Gearing up: Experts warn of challenging year for agriculture
With costs on the rise, North Dakota farmers could see another challenging year despite projections that some crops could yield positive returns, one expert said.
Soybeans are expected to be another moneymaker for farmers this year, according to the farm management office with the North Dakota State University Extension Service. Producers planted more acres of soybeans than any other crop in North Dakota for the past two years, surpassing hard red spring wheat, in second place, and corn, in third.
That trend likely will continue this year, said Andy Swenson, a farm management specialist with the Extension Service.
"It may not be the highest performer, but it is a steady performer," he said of soybeans.
Farmers could see an average estimated return of $26 per acre on soybeans. That's slightly more than the $24.85 per acre return projected for counties in the north Red River Valley—Grand Forks, Walsh and Pembina. The return in the northeast region—Nelson, Ramsey, Cavalier and Towner counties—could average $55.85 per acre, according to the projected budgets.
U.S. soybeans have become more popular as demand across the world has increased. The U.S. is the largest soybean producer and second-leading exporter, with producers harvesting a predicted record of 4.38 billion bushels for the crop, according to the U.S. Department of Agriculture.
North Dakota and Minnesota ranked in the top 10 for soybean production last year, though North Dakota was projected to produce 249 million bushels in 2017, down slightly from 2016, according to the USDA's National Agricultural Statistics Service forecast released in November. Minnesota estimates put the state's 2017 production at 373 million, a 4 percent decrease from 2016, the USDA said.
Planting projections from the USDA aren't expected to be released until March 29, said Darin Jantzi, a North Dakota statistician for the USDA's National Agricultural Statistics Service.
Both states planted an estimated record high for soybean acres last year—North Dakota had 7.2 million acres while Minnesota planted 8.2 million acres, according to the USDA.
Costs on the rise
Spring wheat also should see an uptick in planting as projected returns for most of North Dakota are estimated between $14 and $20 per acre, but northwest North Dakota and north Red River Valley regions likely will see breakeven prices, Swenson said. The south valley, which includes Traill, Cass and Richland counties, could see a slight loss.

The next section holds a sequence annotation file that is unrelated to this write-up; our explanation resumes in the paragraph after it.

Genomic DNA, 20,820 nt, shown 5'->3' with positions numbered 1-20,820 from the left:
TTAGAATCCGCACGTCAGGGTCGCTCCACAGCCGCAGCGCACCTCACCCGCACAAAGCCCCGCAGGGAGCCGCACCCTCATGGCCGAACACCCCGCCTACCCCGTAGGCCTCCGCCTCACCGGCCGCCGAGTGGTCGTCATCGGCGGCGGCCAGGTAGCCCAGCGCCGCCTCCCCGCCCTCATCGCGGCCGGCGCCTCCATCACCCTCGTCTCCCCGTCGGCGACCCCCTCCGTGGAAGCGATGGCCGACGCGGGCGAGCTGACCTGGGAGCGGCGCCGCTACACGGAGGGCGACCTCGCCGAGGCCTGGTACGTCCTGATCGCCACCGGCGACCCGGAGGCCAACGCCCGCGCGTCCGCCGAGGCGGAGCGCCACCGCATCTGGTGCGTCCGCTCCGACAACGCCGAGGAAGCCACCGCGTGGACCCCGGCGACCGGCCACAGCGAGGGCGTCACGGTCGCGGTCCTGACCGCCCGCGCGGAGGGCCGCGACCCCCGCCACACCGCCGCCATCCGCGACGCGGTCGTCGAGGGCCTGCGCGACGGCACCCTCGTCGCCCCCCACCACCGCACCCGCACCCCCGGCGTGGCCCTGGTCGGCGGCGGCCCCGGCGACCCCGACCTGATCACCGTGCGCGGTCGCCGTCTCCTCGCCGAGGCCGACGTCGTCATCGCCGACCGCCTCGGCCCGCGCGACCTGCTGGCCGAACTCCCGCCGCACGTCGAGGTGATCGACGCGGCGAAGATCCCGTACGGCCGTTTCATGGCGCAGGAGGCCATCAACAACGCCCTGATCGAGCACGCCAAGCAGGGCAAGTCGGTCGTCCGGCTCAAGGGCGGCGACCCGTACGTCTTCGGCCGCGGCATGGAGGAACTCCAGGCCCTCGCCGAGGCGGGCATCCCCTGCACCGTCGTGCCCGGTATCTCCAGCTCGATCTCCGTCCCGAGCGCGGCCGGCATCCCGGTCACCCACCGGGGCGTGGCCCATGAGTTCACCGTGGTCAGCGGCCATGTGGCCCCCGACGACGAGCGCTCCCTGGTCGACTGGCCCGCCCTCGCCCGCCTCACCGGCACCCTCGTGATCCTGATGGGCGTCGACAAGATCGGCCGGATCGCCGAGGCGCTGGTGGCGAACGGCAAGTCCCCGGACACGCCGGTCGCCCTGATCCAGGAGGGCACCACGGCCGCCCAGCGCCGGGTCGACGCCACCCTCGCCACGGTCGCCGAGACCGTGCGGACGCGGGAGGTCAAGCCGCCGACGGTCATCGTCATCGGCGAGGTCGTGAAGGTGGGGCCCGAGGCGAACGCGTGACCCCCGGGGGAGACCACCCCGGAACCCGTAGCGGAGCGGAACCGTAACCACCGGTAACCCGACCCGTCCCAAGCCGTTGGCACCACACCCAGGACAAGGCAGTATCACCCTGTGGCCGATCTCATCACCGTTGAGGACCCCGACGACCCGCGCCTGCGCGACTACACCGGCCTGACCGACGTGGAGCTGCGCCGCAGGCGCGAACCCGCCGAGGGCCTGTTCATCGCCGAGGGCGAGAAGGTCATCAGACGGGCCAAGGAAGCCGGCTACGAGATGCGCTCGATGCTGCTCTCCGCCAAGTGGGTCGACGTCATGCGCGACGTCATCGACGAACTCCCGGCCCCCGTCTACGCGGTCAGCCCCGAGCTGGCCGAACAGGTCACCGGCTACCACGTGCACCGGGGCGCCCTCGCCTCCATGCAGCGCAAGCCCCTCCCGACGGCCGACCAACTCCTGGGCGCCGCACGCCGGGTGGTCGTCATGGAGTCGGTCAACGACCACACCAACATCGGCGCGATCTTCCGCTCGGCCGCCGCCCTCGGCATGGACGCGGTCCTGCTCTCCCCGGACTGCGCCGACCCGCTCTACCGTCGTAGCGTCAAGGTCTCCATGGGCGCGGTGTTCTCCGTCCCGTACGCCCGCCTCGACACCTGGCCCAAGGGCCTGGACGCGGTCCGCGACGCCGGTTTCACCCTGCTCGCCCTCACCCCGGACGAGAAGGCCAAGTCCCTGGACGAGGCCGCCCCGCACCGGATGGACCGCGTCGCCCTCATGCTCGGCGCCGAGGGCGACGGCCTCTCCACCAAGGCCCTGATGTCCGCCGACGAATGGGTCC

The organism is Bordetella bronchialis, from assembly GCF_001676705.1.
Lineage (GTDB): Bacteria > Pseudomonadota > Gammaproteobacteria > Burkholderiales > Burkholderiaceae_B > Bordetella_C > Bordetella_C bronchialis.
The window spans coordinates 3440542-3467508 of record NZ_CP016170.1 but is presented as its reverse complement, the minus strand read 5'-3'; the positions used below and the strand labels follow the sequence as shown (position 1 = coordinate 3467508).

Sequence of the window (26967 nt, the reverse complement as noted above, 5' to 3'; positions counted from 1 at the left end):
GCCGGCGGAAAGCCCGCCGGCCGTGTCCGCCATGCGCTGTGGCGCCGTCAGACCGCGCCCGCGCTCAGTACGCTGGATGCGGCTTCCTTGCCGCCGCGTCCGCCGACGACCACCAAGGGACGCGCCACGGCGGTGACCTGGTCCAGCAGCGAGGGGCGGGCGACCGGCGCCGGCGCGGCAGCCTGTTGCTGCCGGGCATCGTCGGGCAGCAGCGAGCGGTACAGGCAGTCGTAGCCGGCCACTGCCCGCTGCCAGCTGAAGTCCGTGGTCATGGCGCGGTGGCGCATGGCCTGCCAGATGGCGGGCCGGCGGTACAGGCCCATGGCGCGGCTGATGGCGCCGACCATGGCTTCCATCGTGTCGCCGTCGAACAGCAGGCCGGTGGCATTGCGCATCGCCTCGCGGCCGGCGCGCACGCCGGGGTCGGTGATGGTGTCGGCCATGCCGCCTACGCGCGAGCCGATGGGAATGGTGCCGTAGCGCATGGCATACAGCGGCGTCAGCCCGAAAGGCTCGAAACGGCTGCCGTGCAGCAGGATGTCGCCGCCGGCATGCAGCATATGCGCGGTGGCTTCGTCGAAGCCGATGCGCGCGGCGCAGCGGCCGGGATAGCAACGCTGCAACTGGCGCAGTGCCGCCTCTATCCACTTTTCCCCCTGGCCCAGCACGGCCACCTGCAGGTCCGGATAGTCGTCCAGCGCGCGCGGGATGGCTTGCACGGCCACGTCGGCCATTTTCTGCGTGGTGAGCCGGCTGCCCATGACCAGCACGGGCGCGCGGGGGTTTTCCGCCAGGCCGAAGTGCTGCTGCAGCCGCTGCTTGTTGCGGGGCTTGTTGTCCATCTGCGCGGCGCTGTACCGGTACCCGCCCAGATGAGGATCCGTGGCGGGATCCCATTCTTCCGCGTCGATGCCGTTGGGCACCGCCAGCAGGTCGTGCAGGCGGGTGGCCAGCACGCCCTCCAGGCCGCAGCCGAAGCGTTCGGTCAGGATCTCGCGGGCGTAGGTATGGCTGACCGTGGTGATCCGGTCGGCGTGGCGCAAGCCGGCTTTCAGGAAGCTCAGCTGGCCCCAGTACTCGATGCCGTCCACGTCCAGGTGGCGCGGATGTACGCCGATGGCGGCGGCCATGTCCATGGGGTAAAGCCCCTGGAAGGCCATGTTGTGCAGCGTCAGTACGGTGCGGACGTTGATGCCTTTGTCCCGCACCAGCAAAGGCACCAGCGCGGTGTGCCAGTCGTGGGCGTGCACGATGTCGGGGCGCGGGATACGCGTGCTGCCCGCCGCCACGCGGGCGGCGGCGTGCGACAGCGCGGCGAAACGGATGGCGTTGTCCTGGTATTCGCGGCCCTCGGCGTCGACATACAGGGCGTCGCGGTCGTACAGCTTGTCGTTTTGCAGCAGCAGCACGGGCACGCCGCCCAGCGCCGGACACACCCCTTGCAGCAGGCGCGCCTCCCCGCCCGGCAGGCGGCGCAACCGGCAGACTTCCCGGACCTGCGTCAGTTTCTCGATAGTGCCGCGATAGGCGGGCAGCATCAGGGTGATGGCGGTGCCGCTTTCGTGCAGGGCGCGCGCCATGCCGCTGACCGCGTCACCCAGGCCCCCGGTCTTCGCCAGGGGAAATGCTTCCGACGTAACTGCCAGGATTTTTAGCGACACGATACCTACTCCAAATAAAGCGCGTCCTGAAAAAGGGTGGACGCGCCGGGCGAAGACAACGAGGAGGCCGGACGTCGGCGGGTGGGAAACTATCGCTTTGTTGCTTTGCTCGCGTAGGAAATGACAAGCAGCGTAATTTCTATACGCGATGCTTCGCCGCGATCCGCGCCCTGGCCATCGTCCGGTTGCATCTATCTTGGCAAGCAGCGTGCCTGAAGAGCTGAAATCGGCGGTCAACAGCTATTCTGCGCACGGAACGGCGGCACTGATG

Farmers who plant corn this year likely will see a loss of $21 to $47 per acres, with Swenson predicting that producers will commit fewer acres to the crop. Corn has lost appeal with farmers in recent years, with U.S. producers harvesting an estimated 14.2 billion bushels last year, a 7 percent decline from 2016, the USDA said.
The crop could see a loss of $33.74 per acre in the north Red River Valley and a loss of $32.23 in the northeast region.
Projected total costs also are expected to be up about 2 to 5 percent from last year, Swenson said in a statement. He warned that the budgets do not take into account price and yield variability, as well as risk.
"The situation on the revenue side was mixed," he said. "Yields have increased noticeably in many instances but prices for several crops are lower."
The valley has the fewest types of crops that could produce positive returns. That's why he warned farmers this could be a challenging year.
The Extension Service doesn't conduct forecasts for sugar beets, but American Crystal Sugar Co. will allow 390,000 acres of beets to be planted this year, about 10,000 acres fewer than last year.
That's due in part to the large yields—early estimates said 2017 presented the second highest yield on record—and an estimated record high sugar count from this year's crop, said Brian Ingulsrud, vice president of agriculture for American Crystal.
The increasing yield is a continuing trend as genetics improve, he said.
On the weather side, conditions are trending toward a year with limited flooding but no drought, said Bill Barrett, meteorologist with the National Weather Service in Grand Forks.
"We're sitting pretty neutral," he said.
Farmers in the Red River Valley watch the world market closely to determine what they should grow, said Paule Sproule, owner of Sproule Farms in Grand Forks. The industry has made advances in genetics, giving producers in North Dakota and Minnesota options when it comes to choosing which crops to plant, he added.
"That's the beauty about North Dakota and part of Minnesota," he said, adding he is optimistic. "We can hold off on our final decision until just before planting."